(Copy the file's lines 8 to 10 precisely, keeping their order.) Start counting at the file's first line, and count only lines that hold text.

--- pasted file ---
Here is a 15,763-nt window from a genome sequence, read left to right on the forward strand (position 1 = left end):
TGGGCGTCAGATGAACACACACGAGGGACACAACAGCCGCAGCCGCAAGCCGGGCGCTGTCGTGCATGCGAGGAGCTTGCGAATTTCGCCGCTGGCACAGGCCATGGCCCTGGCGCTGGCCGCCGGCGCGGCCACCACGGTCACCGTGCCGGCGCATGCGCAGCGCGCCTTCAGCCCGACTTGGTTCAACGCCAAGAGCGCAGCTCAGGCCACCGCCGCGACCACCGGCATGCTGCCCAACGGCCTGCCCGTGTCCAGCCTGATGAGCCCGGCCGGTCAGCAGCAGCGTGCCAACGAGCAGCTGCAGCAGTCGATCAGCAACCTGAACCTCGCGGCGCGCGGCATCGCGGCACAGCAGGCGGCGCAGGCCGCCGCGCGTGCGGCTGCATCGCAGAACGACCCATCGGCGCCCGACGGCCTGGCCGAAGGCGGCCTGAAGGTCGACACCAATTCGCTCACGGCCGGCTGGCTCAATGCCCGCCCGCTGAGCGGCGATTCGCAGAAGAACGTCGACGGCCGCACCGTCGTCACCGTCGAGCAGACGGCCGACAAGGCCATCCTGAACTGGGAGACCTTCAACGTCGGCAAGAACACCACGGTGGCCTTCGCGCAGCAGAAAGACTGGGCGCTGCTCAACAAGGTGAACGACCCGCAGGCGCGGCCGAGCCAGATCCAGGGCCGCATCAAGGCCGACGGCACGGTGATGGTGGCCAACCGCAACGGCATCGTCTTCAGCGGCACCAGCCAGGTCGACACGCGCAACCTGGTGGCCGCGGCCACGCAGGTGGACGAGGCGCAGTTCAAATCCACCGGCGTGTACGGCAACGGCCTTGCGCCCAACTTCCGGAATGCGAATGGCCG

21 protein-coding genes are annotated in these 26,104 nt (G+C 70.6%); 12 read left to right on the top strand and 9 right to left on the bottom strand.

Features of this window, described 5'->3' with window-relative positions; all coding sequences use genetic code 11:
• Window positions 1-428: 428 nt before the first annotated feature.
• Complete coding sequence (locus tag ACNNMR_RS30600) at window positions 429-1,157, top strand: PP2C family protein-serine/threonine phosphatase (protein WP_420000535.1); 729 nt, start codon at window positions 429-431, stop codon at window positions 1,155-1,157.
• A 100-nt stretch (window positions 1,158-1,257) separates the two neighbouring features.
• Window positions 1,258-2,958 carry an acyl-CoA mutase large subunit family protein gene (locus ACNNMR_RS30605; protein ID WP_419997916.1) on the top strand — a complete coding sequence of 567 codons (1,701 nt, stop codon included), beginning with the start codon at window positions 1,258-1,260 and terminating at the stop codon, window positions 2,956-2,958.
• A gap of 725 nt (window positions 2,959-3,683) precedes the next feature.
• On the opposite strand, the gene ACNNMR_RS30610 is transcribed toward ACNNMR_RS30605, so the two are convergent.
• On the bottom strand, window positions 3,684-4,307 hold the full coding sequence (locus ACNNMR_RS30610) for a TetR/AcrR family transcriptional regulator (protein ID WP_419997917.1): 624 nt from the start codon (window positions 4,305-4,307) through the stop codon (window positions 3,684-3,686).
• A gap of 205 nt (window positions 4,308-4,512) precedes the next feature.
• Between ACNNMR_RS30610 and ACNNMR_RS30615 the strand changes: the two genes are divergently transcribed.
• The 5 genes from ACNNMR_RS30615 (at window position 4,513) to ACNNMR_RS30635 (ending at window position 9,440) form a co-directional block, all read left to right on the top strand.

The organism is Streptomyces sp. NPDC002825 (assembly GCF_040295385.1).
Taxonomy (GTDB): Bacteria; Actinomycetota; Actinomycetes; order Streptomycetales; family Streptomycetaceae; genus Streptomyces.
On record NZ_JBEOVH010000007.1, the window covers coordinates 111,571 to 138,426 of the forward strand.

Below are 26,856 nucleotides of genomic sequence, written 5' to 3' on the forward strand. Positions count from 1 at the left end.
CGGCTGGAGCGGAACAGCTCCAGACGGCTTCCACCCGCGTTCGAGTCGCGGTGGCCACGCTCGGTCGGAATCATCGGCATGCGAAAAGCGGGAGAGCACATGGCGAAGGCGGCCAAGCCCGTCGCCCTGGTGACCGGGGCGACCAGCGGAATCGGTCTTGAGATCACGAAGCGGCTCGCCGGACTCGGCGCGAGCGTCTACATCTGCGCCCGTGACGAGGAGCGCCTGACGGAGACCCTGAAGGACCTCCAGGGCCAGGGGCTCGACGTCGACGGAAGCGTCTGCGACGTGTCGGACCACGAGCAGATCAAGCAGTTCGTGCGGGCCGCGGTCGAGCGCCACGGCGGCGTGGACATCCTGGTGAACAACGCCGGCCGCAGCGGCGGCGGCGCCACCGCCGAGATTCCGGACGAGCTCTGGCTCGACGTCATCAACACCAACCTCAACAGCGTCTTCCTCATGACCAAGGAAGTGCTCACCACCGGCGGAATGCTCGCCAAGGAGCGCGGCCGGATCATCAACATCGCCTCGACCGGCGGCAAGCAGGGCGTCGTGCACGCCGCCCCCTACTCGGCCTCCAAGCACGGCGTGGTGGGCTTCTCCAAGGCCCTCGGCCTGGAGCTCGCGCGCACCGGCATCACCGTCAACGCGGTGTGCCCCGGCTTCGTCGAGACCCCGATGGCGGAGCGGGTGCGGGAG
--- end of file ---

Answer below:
• Window positions 1,258-2,958 carry an acyl-CoA mutase large subunit family protein gene (locus ACNNMR_RS30605; protein ID WP_419997916.1) on the top strand — a complete coding sequence of 567 codons (1,701 nt, stop codon included), beginning with the start codon at window positions 1,258-1,260 and terminating at the stop codon, window positions 2,956-2,958.
• A gap of 725 nt (window positions 2,959-3,683) precedes the next feature.
• On the opposite strand, the gene ACNNMR_RS30610 is transcribed toward ACNNMR_RS30605, so the two are convergent.